Check back from time to time as new songs will be added to this collection as time permits. If you'd like to transcribe your own music, you can download a 5-page set of Blank Flute Tab Sheets and print them out.

Audio Files

Also available are the following audio (MP3) files that you might like to listen to:

  • Amazing Grace - Recorded at the Pineda Presbyterian Church (Melbourne, FL) on December 10, 2006. This version features my Native American Flute and guitar, and my lyrics in Cherokee. Keyboard accompaniment is by Tom Taylor.
  • Amazing Grace - Recorded at the Pineda Presbyterian Church (Melbourne, FL) on June 3, 2007. This version features the Pineda Presbyterian Praise Band.
  • Cherokee Morning Song - Features the Pineda Presbyterian Praise Band, recorded at the Pineda Presbyterian Church, Melbourne, FL, on August 5, 2007.
  • Guide Me, Oh Jehovah & Amazing Grace Medley - I played this flute solo at the Pineda Presbyterian Church on April 13, 2008. These two old hymns were heard to be sung often along the Trail of Tears. I played them to honor my ancestors who suffered on the trail.
  • Peace - I played this flute solo at the Pineda Presbyterian Church on August 3, 2008. This is an original piece.

"Flute-Symbol" Tablature Notation

The notation I have used in the provided music is intended to be very intuitive. Even so, an explanation may prove helpful for those who do not have formal training in reading music.

There are two primary elements to a musical note. First is the pitch (how high or low the tone is). This is indicated by the flute symbol showing which holes are covered (solid black circles) and which are uncovered (hollow, unfilled circles). The symbol is oriented with the mouth piece to the bottom, as you would look at a flute you are playing. The other element is the duration of the note, specifying how long to play that note relative to the others. Below each flute symbol is a number that tells how many "beats" to hold the note.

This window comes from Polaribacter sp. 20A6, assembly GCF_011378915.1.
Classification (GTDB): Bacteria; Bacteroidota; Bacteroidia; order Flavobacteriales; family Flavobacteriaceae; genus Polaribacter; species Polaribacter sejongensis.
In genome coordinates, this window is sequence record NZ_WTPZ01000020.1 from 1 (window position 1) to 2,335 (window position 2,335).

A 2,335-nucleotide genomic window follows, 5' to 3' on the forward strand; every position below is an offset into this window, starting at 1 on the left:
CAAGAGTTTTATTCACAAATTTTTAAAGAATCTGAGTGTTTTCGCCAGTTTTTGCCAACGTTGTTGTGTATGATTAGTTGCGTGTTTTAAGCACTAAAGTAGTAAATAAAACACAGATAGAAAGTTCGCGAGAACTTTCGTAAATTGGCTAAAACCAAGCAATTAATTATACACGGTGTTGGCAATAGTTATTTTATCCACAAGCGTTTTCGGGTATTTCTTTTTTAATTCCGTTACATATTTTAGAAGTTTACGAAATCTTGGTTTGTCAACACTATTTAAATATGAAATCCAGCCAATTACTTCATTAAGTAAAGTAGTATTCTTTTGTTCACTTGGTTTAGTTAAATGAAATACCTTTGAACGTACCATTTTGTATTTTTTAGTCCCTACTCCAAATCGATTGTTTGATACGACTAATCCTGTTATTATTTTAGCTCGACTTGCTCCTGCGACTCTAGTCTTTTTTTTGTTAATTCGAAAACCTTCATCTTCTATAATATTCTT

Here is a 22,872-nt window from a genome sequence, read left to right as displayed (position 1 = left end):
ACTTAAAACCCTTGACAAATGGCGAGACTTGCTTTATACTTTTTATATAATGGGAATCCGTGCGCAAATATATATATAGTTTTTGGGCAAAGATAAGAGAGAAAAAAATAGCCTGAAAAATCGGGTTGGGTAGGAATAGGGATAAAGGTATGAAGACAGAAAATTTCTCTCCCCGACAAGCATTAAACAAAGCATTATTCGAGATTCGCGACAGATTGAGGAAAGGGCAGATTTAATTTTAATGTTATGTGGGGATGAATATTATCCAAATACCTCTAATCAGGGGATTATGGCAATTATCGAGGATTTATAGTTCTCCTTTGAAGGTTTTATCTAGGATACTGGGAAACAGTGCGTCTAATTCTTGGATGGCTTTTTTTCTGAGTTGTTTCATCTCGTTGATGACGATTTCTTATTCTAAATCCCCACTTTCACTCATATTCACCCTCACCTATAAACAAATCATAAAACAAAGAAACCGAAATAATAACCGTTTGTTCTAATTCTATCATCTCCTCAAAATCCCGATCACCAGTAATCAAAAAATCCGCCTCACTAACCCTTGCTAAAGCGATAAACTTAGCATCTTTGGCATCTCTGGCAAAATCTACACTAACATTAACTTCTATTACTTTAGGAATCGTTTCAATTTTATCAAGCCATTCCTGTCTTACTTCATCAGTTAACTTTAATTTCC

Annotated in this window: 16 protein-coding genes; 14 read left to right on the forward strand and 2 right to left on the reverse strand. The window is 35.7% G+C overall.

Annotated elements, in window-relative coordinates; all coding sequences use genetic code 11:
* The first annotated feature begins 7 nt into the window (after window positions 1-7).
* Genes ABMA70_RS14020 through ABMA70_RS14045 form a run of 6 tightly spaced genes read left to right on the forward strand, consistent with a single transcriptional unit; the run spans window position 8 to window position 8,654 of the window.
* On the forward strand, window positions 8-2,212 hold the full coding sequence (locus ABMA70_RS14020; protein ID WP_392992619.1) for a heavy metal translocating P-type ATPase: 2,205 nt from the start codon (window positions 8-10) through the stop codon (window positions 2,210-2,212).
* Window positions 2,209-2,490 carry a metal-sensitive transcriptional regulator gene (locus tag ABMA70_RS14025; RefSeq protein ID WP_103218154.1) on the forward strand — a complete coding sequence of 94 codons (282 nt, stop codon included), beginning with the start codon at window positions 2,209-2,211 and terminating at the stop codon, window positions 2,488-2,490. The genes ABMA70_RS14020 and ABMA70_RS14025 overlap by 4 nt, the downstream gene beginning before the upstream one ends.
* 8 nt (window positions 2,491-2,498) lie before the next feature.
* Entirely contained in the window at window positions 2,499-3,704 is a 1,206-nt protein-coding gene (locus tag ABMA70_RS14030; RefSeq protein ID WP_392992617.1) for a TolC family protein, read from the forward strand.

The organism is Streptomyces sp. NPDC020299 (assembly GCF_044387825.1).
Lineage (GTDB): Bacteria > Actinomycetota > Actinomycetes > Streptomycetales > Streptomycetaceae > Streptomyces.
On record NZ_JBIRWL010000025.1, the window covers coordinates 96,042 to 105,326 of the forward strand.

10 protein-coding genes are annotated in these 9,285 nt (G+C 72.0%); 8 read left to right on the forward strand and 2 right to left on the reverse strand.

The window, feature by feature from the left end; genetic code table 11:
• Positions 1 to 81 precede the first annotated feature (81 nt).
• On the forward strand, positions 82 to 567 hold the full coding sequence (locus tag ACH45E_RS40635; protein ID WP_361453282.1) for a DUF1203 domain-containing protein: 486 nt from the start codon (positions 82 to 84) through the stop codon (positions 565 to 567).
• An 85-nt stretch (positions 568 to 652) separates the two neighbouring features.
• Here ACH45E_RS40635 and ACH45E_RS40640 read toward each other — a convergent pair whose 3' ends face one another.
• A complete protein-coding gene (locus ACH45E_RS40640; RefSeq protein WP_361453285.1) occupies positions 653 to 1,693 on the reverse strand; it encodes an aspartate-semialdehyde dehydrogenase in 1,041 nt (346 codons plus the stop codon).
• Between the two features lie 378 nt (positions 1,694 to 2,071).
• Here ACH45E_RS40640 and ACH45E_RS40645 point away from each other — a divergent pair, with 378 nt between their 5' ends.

Set the rhythm by tapping your foot at an appropriate rate. Where the duration below the flute symbol is "1", hold that note for one tap (i.e., one beat). Where it is a "2", hold the note for two taps. And so on... A "half beat" is represented by "1/2". As you tap your foot, count the rhythm as your toe hits the floor: "1 - 2 - 3 - 4 - 1 - " etc. Then and the word "and" as your foot is at the top of the count: "1 - and - 2 - and - 3 - and - 4 - and - 1 - " etc. Play two "half beat" notes by playing one on the full beat (when the toe hits the floor) and the other when you say "and" as the toe is at the top of its movement.

The "triplet" is a somewhat irregular pattern where three notes are played in a single beat. It is depicted in the music as a curved line under the three notes and the word "trip". An example of this is in the song Amazing Grace.

The "trill" - In Amazing Grace and Nearer My God to Thee I avoid the "half hole" note that cannot be played directly on the Native American Flute by using a trill (represented by the symbol next to the hole to be trilled). To trill a note, quickly cover and uncover the hole, causing the tone to oscillate back and forth. This is a useful technique that you will frequently hear in Native American Flute music and can be used elsewhere in your playing.

Part of the beauty of Native American Flute music comes from the little extras that embellish the basic melody line. One such embellishment is the grace note (sometimes called fill notes). These are shown in the music as smaller flute symbols between those that represent the regular melody line. There is no timing value assigned to grace notes. They are played quickly, but smoothly, at the start of a new note without disturbing the basic timing of the song.